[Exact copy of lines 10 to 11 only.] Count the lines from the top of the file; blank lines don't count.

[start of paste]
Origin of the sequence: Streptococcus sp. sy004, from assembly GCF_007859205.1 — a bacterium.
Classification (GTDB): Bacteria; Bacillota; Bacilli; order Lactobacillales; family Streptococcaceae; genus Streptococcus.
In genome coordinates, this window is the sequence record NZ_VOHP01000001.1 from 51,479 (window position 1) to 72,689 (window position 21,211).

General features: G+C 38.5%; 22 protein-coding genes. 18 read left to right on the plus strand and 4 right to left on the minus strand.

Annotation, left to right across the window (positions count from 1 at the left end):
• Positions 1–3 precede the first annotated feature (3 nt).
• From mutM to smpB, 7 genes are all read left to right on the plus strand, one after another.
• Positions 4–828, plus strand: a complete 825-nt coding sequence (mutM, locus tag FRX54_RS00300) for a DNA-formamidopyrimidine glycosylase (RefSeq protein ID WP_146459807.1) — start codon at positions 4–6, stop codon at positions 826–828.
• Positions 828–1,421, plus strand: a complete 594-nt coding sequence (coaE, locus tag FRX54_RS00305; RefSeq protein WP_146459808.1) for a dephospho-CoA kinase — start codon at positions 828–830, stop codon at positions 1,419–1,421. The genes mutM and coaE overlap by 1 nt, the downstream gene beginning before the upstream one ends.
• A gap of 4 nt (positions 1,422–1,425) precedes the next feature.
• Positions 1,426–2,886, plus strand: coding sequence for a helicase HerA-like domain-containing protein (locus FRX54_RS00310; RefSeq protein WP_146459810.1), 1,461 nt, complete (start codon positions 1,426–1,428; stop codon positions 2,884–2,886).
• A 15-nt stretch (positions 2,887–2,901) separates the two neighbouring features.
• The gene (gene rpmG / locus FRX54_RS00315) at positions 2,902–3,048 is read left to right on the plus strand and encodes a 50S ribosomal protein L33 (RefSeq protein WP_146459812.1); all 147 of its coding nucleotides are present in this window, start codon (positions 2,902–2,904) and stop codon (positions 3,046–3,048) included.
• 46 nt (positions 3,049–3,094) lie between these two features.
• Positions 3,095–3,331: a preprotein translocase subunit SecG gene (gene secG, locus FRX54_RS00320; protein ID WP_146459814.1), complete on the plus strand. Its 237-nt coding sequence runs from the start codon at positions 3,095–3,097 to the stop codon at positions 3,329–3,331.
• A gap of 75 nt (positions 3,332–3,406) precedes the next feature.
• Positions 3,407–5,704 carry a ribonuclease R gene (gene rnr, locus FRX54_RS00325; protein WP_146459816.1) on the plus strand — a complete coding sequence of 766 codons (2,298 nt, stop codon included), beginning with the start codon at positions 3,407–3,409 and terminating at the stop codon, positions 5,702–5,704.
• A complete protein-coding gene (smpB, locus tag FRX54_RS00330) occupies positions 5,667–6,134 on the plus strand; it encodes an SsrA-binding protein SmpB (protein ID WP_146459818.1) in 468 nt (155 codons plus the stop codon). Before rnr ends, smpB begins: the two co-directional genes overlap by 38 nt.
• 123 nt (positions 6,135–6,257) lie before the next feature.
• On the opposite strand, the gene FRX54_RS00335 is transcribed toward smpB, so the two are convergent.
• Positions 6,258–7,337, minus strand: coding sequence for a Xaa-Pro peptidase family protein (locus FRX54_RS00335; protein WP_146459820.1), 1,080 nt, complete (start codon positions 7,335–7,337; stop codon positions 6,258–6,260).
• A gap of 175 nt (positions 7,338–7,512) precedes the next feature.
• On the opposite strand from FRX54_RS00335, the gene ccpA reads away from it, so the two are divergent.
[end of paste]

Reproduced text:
• A gap of 4 nt (positions 1,422–1,425) precedes the next feature.
• Positions 1,426–2,886, plus strand: coding sequence for a helicase HerA-like domain-containing protein (locus FRX54_RS00310; RefSeq protein WP_146459810.1), 1,461 nt, complete (start codon positions 1,426–1,428; stop codon positions 2,884–2,886).